If suburban Detroit residents were asked what they know about Black Bottom and Paradise Valley, most of them would be clueless. Both of these African-American neighborhoods were paved over in the early 1960s in the name of urban renewal. Rather than upgrade housing and services in those established neighborhoods, city fathers--in league with the Federal Highway Commission--cut an unnecessary 1.06 mile long swatch for Interstate 375 through the heart of these black neighborhoods. The Walter P. Chrysler Freeway is the shortest stretch of Interstate in the state of Michigan.
The Savoyard River ran through the area known as Black Bottom (Fond Noir). The fertile land was named by the original eighteenth century French land grant owners. The area was notable for its dark, rich topsoil. In 1827, the river became part of the Detroit sewer system and was bricked over, covered with fill dirt, and built over. The place name initially carried no racial connotation.
In the twentieth century, Hastings and Antoine Streets were the commercial backbone of Black Bottom and Paradise Valley. After World War I, the established Jewish community began to vacate the area moving west and north of downtown Detroit. Blacks migrating from the South seeking opportunity and factory jobs moved into the aging and inexpensive neighborhood along Hastings Street. In time, African-American entrepreneurs moved into vacated businesses and opened doctors' offices, churches, infirmaries, bakeries, grocery stores, clothing stores, barber shops, beauty salons, bowling alleys, restaurants and hotels serving a vibrant, self-contained, segregated community.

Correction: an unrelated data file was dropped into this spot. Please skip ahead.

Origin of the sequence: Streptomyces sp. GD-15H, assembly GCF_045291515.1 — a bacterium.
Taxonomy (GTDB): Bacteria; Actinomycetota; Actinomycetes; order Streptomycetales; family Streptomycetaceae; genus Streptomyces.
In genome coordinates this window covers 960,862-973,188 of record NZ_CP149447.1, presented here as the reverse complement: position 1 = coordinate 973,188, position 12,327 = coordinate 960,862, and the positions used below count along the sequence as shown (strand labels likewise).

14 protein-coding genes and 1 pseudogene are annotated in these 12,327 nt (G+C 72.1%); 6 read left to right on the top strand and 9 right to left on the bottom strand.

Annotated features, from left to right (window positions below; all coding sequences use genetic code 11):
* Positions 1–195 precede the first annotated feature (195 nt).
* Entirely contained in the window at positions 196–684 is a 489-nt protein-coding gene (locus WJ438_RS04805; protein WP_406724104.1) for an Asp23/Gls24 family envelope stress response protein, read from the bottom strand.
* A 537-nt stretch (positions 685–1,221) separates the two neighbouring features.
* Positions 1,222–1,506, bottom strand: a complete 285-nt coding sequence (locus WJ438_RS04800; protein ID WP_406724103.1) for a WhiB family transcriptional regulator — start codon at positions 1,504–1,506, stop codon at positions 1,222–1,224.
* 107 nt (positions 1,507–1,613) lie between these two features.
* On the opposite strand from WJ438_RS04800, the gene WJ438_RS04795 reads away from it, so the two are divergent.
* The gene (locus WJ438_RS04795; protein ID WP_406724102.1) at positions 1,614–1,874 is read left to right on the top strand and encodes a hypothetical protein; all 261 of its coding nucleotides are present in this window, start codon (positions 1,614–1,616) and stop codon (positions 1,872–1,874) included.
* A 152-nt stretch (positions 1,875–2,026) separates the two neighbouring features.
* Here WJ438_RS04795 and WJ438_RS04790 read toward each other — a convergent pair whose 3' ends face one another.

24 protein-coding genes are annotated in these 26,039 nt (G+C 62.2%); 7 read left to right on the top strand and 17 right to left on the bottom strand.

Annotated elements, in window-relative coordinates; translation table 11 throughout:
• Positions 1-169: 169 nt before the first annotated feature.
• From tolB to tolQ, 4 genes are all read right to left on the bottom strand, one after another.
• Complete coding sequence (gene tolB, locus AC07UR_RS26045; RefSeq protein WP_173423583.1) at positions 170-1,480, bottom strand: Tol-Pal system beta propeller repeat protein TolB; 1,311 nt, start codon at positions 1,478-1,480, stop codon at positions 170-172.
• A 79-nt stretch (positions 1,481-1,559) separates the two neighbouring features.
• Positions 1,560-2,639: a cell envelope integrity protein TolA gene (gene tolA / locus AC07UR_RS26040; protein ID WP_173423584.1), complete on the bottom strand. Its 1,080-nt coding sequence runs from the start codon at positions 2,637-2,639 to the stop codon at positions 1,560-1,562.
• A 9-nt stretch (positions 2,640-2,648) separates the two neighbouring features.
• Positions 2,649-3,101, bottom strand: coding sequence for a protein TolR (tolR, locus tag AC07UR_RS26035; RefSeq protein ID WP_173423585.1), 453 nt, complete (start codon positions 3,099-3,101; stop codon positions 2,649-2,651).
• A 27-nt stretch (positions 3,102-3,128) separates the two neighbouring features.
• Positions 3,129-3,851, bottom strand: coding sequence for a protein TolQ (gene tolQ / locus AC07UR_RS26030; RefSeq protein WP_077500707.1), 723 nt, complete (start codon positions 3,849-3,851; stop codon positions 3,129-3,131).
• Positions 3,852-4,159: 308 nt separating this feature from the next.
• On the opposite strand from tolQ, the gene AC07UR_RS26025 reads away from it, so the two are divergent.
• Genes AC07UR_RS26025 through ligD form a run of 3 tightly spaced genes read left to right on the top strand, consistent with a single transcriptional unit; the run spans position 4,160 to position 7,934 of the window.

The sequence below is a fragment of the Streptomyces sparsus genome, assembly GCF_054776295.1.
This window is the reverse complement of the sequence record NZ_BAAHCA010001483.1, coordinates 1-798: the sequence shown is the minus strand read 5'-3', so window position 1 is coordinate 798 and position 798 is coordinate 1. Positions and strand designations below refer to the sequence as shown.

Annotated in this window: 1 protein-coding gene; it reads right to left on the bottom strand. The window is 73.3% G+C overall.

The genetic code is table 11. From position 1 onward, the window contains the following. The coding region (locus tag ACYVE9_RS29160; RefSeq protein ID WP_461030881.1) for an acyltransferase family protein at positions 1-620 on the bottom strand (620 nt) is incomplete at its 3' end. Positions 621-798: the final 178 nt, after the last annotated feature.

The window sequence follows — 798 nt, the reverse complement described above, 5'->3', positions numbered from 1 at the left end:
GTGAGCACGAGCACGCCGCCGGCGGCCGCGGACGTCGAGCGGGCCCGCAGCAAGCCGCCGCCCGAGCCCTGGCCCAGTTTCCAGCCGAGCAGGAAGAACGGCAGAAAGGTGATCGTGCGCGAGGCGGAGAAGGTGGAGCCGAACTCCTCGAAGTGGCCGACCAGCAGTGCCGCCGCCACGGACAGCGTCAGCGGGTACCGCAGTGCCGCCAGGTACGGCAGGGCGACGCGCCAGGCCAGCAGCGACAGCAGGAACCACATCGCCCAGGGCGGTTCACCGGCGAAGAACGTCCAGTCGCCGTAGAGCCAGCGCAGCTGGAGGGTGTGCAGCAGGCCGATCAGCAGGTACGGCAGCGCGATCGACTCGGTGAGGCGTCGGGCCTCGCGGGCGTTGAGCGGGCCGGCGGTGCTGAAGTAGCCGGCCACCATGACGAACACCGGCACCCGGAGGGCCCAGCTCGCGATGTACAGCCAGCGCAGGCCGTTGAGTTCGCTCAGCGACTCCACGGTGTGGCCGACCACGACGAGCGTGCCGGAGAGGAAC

The red-line boundaries for the racially isolated community were east of Brush Street, west of the Grand Trunk railroad tracks, south of Gratiot Avenue, and north from the Detroit River. In 1919, jazz composer and musician Jelly Roll Morton named the "Black Bottom Stomp" after the area. Soon, the Black Bottom dance overtook the Charleston in popularity during the 1920s.
Paradise Valley began north of Gratiot Avenue to Grand Boulevard. This area was the entertainment zone for Detroit's blues and jazz music scene from the 1930s through the 1950s. It was also the center of African-American social life with places like the Horseshoe Lounge, Club Plantation, Club 666, and The Paradise Theater.
The likes of Ethel Waters, Pearl Bailey, Billie Holiday, Dizzy Gillespie, Cab Calloway, Count Basie, Ella Fitzgerald, Duke Ellington, Della Reese, and Red Fox were among Paradise Valley's long list of headliners. Traveling African-American performers loved playing Detroit because they could stay at the Gotham Hotel--one of the only first-class hotels in America that served the black community.
Gambling was big business through the Great Lakes Mutual Numbers House and the Frog Club. Whites and blacks mixed comfortably in Paradise Valley until the 1943 race riots. After that, it was rare to see whites venturing into the area--except to cruise for female companionship.
With the passage of the Federal Interstate Highway Act of 1956, the die was cast for the demolition of a long list of urban communities across the country. In Detroit, over 3,500 dwellings and 300 black-owned businesses were condemned and bulldozed tearing apart the social fabric of the community. The Chrysler Freeway opened in June of 1964 paving over Hastings Street and destroying the culture of its inhabitants. Today, Ford Field and Comerica Park stand where once a thriving community lived.
The Michigan Department of Transportation (MDOT) announced in 2013 it is considering a plan by urban planners to remove I-375. Research data shows the I-75 spur is underutilized and could be replaced with a boulevard to make the area more pedestrian and neighborhood friendly.
The unspoken truth is downtown Detroit real estate is just too valuable and begs for redevelopment. This MDOT pronouncement comes sixty years too late for people who remember Black Bottom and Paradise Valley back in the day.
Victoria Spivey and "The Detroit Moan" (1936): https://youtu.be/pKGuHCWWYU0